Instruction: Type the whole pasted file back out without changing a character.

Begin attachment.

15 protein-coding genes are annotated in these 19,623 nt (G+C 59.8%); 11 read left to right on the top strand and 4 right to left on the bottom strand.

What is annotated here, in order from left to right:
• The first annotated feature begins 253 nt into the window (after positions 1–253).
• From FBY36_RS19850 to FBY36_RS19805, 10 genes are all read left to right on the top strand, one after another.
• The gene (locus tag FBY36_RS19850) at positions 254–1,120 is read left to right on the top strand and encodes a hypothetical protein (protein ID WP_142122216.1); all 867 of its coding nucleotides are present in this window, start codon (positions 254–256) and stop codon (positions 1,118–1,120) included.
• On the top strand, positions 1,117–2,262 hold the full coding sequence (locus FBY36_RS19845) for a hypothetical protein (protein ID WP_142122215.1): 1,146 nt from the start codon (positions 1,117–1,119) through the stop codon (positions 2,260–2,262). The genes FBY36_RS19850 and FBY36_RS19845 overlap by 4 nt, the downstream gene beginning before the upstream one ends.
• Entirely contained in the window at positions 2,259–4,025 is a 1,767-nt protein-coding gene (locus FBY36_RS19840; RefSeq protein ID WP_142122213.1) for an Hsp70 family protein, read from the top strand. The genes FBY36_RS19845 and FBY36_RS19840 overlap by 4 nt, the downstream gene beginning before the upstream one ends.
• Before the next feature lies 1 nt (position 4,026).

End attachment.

15 protein-coding genes are annotated in these 19,623 nt (G+C 59.8%); 11 read left to right on the top strand and 4 right to left on the bottom strand.

What is annotated here, in order from left to right:
• The first annotated feature begins 253 nt into the window (after positions 1–253).
• From FBY36_RS19850 to FBY36_RS19805, 10 genes are all read left to right on the top strand, one after another.
• The gene (locus tag FBY36_RS19850) at positions 254–1,120 is read left to right on the top strand and encodes a hypothetical protein (protein ID WP_142122216.1); all 867 of its coding nucleotides are present in this window, start codon (positions 254–256) and stop codon (positions 1,118–1,120) included.
• On the top strand, positions 1,117–2,262 hold the full coding sequence (locus FBY36_RS19845) for a hypothetical protein (protein ID WP_142122215.1): 1,146 nt from the start codon (positions 1,117–1,119) through the stop codon (positions 2,260–2,262). The genes FBY36_RS19850 and FBY36_RS19845 overlap by 4 nt, the downstream gene beginning before the upstream one ends.
• Entirely contained in the window at positions 2,259–4,025 is a 1,767-nt protein-coding gene (locus FBY36_RS19840; RefSeq protein ID WP_142122213.1) for an Hsp70 family protein, read from the top strand. The genes FBY36_RS19845 and FBY36_RS19840 overlap by 4 nt, the downstream gene beginning before the upstream one ends.
• Before the next feature lies 1 nt (position 4,026).